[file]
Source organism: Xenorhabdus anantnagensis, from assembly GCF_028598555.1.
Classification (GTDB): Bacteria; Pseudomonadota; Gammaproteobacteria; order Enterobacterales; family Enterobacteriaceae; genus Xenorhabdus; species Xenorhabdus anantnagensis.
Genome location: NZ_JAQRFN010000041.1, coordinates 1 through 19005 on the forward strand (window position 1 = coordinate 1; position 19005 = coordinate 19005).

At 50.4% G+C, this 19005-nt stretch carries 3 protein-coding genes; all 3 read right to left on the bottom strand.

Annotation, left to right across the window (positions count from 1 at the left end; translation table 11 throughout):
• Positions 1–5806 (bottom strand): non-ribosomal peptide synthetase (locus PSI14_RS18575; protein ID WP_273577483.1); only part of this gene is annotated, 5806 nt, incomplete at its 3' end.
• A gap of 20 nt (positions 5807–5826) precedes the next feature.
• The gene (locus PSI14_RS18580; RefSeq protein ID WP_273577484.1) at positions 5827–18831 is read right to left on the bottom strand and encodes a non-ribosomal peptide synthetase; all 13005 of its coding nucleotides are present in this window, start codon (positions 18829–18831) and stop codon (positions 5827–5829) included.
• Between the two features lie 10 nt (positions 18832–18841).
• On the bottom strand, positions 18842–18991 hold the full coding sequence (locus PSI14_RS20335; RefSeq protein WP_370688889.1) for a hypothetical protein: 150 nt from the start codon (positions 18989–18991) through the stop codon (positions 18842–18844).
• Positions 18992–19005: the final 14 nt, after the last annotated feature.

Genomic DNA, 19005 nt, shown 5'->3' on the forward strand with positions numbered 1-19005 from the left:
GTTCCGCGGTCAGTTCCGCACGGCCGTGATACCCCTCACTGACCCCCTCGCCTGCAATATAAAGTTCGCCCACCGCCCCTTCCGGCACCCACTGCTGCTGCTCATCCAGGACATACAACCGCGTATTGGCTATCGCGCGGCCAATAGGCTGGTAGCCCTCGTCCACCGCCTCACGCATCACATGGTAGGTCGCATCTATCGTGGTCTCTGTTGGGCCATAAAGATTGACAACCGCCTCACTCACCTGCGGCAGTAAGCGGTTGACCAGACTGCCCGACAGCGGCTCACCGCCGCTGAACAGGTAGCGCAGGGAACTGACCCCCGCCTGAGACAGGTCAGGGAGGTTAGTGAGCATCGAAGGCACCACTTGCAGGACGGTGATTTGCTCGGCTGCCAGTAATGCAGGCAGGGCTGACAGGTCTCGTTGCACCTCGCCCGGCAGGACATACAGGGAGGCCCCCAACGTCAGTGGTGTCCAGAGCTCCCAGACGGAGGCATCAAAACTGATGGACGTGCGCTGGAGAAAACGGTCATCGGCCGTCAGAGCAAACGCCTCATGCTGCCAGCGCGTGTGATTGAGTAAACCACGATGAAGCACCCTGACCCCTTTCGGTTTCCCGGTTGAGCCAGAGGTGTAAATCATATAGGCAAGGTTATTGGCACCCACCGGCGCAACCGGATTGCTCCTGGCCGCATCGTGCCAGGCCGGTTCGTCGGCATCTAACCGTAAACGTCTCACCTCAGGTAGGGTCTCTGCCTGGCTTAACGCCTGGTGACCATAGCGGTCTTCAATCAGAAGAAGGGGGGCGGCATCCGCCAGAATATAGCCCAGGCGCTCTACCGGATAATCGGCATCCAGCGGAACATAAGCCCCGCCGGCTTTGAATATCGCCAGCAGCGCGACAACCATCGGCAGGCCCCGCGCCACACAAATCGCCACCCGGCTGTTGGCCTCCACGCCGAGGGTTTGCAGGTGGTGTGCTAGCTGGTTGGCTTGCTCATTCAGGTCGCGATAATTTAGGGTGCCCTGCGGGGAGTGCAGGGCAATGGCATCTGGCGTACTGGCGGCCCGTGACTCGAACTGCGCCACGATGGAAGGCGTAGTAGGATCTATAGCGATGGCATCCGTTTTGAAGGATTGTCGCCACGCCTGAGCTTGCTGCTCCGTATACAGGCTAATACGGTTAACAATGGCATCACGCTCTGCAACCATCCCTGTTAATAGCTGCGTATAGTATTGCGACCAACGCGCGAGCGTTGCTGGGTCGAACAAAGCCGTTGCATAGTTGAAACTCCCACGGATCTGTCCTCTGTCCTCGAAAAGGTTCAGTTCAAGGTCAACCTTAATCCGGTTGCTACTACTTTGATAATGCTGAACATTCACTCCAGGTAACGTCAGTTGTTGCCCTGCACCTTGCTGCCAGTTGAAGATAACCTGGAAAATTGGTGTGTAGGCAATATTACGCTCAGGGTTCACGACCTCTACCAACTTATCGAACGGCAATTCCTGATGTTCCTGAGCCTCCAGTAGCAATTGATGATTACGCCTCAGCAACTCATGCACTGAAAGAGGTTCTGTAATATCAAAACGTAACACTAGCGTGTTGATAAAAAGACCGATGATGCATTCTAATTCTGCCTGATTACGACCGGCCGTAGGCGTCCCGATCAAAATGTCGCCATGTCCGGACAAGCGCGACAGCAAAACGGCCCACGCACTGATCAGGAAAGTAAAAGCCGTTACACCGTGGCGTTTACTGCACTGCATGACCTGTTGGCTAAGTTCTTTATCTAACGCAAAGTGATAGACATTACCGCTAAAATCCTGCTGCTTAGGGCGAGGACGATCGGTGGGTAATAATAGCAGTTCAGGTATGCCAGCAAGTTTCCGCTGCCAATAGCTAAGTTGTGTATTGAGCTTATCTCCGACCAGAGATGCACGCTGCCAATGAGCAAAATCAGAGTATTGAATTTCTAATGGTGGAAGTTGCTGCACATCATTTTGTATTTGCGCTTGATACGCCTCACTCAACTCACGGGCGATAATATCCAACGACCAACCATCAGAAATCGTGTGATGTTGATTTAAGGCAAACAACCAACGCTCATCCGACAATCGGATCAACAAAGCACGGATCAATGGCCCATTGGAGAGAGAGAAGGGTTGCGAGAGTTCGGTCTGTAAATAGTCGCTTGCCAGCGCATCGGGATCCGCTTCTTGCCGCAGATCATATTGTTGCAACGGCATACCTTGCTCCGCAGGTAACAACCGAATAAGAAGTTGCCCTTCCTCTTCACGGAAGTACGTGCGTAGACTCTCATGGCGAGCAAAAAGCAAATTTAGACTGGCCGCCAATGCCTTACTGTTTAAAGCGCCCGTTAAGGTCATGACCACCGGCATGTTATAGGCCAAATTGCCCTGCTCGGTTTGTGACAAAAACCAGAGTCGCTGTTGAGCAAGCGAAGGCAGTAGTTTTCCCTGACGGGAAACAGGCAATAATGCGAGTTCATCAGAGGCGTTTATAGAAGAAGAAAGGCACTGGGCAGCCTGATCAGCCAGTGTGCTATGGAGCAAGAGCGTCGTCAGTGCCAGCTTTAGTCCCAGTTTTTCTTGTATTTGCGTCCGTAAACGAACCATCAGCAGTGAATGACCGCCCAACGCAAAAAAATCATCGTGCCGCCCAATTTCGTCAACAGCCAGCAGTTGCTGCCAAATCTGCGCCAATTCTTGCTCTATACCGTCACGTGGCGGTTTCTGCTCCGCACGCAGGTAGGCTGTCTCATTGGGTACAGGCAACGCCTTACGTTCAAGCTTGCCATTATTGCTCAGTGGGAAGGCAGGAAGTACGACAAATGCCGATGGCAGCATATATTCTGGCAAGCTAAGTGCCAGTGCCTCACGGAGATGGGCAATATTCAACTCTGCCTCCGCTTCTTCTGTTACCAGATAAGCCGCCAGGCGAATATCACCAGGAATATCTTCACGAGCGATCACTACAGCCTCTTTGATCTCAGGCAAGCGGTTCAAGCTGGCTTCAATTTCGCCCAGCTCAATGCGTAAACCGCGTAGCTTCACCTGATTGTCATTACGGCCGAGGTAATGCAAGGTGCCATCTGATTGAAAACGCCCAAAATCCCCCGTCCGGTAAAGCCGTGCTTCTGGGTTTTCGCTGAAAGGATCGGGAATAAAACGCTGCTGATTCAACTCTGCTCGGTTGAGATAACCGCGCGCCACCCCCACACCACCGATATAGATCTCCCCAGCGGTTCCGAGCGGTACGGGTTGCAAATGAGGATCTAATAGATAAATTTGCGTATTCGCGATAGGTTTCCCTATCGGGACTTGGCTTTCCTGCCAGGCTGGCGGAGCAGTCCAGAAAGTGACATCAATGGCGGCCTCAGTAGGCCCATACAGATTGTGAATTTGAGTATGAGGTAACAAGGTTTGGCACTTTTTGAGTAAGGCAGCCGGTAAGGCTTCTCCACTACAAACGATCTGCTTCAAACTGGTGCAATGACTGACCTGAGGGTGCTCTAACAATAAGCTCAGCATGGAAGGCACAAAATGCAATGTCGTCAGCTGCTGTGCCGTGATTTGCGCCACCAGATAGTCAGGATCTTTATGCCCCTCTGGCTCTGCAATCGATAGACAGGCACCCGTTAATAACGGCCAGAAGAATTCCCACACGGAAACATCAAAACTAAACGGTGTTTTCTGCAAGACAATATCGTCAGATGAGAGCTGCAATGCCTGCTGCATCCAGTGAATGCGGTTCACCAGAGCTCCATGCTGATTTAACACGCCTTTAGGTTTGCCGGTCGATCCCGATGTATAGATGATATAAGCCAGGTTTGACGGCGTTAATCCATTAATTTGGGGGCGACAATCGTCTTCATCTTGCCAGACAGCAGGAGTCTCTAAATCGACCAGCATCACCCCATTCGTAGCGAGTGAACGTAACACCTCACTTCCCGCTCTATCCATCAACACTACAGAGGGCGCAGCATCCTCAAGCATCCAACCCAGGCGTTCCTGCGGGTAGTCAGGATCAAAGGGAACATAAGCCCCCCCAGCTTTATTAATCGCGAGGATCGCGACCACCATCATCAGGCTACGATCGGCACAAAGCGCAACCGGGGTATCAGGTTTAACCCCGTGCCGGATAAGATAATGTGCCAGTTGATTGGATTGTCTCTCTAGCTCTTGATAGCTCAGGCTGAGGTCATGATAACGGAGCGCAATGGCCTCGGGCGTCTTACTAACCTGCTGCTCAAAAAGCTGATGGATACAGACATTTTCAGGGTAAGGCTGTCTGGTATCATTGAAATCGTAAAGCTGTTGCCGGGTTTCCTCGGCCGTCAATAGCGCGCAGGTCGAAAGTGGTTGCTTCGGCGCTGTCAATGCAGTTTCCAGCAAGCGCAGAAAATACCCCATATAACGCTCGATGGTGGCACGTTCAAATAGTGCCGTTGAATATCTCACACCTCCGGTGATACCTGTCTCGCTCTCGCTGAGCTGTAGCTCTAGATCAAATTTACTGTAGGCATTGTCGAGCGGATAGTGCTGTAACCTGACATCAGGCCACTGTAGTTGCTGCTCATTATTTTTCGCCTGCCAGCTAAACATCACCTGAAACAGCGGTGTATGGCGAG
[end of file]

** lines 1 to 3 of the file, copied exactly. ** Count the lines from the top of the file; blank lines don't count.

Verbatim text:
Source organism: Xenorhabdus anantnagensis, from assembly GCF_028598555.1.
Classification (GTDB): Bacteria; Pseudomonadota; Gammaproteobacteria; order Enterobacterales; family Enterobacteriaceae; genus Xenorhabdus; species Xenorhabdus anantnagensis.
Genome location: NZ_JAQRFN010000041.1, coordinates 1 through 19005 on the forward strand (window position 1 = coordinate 1; position 19005 = coordinate 19005).